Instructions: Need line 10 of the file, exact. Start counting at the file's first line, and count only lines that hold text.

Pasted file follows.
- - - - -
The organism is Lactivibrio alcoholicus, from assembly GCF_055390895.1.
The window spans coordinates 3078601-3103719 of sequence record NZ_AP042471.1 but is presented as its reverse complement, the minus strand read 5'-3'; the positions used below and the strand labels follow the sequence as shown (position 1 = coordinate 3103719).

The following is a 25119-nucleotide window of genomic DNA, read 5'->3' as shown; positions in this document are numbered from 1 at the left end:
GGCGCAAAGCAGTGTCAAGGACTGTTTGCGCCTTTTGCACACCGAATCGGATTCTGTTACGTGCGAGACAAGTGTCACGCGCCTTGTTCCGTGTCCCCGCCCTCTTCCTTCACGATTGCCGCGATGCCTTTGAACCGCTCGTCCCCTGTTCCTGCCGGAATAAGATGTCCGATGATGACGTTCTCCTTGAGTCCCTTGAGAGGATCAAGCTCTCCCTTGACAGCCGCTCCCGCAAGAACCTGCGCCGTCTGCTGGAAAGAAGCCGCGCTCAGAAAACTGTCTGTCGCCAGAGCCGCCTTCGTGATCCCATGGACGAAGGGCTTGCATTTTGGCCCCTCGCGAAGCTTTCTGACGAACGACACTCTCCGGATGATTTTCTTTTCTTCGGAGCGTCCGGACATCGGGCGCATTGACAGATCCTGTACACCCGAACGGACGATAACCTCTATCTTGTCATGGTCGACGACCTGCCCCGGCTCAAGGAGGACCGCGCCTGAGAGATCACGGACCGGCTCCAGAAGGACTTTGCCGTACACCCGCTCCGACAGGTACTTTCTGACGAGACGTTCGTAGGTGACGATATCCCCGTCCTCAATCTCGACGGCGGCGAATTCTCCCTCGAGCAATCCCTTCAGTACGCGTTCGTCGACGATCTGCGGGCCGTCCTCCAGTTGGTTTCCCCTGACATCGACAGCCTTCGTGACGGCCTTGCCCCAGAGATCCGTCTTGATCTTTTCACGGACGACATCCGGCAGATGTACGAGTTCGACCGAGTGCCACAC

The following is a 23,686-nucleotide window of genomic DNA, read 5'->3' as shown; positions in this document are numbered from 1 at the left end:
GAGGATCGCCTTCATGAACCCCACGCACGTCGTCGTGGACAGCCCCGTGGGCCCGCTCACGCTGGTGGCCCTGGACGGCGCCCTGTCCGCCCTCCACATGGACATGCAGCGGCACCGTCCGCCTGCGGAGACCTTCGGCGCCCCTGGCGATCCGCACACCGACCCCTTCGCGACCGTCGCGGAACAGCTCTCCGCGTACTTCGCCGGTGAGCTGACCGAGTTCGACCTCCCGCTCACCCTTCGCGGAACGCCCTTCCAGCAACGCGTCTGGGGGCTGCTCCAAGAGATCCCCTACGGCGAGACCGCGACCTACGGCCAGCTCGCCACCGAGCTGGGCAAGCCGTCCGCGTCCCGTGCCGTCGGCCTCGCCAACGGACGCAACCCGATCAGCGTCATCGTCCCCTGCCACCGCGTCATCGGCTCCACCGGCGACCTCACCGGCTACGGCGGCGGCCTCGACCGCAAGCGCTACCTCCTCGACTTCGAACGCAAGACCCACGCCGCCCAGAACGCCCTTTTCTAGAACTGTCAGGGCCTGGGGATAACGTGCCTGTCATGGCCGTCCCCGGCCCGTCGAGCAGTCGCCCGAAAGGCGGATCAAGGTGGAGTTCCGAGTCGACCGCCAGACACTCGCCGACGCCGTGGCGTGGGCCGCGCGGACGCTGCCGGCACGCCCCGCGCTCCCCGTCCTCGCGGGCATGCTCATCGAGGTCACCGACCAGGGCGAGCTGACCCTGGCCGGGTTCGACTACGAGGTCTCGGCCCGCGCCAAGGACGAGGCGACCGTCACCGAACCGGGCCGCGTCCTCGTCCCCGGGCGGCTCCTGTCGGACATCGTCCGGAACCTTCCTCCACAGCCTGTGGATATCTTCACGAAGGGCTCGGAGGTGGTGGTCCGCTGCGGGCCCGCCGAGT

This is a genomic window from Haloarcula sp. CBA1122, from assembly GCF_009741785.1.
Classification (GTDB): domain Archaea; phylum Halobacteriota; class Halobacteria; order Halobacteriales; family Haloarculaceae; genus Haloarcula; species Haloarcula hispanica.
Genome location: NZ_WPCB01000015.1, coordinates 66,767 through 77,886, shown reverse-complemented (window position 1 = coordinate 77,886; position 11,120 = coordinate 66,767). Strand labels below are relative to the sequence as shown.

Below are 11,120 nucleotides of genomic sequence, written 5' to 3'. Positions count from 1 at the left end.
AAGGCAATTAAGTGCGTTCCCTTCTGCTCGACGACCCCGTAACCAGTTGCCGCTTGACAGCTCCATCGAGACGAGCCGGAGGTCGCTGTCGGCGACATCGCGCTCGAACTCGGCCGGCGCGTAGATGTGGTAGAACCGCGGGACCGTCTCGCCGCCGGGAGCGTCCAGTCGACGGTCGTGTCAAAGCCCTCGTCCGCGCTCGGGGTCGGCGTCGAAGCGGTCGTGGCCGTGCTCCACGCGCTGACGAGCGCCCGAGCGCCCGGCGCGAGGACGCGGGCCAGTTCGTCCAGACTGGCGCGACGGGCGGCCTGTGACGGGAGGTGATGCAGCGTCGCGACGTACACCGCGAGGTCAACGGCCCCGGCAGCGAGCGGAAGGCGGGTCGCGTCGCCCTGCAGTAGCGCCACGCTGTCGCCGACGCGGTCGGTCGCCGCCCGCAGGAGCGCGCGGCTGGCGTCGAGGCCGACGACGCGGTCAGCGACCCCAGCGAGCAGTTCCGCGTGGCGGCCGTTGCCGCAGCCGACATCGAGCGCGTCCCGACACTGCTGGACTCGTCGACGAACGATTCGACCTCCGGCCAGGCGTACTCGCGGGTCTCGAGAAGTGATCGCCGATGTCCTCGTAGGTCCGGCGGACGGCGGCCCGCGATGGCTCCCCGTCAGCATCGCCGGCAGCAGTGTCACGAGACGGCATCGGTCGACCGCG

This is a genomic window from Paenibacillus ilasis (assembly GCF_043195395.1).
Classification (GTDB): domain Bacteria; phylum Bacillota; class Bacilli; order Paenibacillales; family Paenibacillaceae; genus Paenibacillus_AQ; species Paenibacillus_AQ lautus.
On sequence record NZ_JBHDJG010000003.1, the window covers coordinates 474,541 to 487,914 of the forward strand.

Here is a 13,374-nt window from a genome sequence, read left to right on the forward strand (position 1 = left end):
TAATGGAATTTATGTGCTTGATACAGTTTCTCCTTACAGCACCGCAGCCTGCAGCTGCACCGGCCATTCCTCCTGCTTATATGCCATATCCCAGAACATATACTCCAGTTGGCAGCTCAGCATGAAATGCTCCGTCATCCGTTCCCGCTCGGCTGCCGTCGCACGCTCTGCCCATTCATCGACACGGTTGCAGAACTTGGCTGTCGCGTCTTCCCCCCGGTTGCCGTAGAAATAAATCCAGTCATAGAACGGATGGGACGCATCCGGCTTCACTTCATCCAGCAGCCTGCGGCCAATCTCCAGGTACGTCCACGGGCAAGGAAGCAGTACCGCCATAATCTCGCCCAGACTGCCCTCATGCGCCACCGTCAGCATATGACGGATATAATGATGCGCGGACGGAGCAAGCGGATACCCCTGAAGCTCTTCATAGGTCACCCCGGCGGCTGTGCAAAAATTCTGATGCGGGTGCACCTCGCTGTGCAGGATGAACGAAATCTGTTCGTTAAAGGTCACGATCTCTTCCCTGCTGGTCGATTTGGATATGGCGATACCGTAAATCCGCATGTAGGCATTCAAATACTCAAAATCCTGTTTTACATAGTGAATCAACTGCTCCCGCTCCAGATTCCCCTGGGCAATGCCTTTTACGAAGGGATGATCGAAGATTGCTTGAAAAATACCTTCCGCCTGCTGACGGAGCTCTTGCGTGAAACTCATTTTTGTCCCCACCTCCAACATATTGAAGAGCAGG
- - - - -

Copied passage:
Below are 11,120 nucleotides of genomic sequence, written 5' to 3'. Positions count from 1 at the left end.